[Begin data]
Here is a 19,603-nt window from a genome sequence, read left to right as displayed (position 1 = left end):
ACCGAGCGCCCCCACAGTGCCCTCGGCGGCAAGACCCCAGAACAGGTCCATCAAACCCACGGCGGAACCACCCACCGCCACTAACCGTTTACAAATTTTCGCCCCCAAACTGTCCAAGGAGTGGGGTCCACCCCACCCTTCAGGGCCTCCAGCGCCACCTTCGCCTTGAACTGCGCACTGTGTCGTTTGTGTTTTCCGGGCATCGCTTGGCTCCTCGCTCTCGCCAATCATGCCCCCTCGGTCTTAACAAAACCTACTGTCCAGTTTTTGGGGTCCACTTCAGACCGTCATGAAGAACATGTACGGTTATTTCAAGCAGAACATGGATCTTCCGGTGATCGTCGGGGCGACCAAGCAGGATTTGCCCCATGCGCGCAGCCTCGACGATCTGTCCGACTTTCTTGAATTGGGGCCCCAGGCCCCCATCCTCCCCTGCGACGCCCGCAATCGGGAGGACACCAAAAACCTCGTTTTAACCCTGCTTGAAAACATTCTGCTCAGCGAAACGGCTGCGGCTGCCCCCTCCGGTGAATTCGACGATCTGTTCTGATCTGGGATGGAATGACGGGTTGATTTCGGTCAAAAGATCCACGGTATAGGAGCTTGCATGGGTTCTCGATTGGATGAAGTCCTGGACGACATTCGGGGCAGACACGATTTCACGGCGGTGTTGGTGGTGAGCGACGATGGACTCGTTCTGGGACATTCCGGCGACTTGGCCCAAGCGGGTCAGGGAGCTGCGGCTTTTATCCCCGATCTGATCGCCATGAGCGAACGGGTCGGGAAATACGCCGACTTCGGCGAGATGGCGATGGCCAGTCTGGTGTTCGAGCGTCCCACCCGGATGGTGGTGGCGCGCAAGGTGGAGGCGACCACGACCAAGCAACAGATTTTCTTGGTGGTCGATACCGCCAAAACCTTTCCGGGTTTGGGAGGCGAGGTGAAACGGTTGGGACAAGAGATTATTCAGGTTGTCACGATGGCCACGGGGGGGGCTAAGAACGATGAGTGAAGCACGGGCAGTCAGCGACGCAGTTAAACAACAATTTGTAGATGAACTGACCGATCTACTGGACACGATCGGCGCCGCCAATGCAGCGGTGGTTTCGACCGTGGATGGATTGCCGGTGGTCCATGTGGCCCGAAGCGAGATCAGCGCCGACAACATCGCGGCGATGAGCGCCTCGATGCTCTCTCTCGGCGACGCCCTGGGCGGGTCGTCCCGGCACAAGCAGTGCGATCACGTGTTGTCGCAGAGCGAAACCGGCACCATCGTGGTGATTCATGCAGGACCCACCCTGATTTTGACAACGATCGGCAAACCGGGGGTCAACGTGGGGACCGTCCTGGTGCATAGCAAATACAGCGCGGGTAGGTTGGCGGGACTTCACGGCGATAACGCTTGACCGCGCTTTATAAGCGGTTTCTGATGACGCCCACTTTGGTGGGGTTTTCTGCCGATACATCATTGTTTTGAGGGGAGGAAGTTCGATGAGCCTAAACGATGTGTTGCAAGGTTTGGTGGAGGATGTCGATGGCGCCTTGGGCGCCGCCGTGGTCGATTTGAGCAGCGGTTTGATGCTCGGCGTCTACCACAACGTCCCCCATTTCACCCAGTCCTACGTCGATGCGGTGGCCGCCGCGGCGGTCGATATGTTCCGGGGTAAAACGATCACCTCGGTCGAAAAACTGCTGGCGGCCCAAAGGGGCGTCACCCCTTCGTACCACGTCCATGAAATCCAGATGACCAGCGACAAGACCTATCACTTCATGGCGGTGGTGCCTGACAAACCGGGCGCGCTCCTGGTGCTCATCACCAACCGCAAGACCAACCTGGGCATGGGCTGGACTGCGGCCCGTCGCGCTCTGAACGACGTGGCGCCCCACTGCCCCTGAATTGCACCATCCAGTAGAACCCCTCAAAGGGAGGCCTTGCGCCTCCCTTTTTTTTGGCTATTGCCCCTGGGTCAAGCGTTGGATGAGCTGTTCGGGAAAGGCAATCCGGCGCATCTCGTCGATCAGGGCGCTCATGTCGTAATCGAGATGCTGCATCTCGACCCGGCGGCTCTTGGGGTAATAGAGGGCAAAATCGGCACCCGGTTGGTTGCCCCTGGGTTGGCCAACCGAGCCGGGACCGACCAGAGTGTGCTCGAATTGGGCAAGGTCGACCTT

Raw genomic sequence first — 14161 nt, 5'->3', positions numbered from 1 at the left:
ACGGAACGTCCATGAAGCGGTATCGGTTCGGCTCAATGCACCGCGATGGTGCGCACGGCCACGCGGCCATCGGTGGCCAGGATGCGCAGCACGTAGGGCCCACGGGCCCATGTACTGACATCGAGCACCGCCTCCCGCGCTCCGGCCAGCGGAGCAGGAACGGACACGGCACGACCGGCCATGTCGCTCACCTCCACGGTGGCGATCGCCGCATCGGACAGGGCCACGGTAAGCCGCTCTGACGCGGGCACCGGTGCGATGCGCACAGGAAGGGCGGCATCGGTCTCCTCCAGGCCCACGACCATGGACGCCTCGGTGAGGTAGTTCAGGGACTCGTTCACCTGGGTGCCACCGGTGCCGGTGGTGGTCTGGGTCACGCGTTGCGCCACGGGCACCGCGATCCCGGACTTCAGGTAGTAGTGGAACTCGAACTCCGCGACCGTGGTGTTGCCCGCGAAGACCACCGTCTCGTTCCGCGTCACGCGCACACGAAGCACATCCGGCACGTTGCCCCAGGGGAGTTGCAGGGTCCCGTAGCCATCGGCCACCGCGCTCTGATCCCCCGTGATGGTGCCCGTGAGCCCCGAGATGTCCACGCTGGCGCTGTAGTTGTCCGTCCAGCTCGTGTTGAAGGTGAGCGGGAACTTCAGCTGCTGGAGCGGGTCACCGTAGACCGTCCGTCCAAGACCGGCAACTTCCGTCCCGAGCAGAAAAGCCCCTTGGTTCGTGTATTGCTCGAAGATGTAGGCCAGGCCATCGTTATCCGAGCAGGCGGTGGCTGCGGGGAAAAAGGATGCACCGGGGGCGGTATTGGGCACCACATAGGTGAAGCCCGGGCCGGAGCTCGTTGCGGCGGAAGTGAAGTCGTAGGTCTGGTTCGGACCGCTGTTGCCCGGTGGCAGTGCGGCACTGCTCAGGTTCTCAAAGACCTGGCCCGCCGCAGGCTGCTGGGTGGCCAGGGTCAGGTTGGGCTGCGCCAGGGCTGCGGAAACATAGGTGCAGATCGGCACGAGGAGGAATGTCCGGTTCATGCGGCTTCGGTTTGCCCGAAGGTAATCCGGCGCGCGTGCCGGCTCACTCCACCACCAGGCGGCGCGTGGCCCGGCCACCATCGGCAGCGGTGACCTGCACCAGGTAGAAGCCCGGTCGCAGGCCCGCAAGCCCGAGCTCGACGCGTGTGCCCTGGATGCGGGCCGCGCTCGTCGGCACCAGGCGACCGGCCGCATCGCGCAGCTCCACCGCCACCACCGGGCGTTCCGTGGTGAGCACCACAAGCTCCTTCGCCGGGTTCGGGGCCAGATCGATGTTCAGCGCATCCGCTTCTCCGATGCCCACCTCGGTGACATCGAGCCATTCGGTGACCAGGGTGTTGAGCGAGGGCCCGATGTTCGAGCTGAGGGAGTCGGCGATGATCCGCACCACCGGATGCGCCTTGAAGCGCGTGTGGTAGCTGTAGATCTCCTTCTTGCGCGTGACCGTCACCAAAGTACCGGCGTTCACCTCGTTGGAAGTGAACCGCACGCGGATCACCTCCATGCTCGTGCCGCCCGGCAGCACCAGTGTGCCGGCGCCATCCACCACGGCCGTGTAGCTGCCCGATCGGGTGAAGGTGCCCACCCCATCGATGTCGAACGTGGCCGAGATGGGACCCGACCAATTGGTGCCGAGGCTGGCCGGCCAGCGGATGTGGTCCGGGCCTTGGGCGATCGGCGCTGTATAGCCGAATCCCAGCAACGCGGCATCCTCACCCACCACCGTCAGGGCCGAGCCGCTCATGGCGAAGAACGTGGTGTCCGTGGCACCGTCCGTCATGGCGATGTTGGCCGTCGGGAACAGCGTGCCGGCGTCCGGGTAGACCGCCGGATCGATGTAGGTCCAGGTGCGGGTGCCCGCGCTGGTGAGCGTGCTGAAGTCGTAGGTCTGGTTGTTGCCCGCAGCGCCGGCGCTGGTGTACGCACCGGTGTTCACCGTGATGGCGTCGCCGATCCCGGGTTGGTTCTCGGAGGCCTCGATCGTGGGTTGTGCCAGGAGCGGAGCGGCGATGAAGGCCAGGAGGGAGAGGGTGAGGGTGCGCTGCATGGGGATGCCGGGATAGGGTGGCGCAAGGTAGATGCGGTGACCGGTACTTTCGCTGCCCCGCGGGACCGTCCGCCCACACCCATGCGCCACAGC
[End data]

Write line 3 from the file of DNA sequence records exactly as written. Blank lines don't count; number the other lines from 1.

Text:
Raw genomic sequence first — 14161 nt, 5'->3', positions numbered from 1 at the left: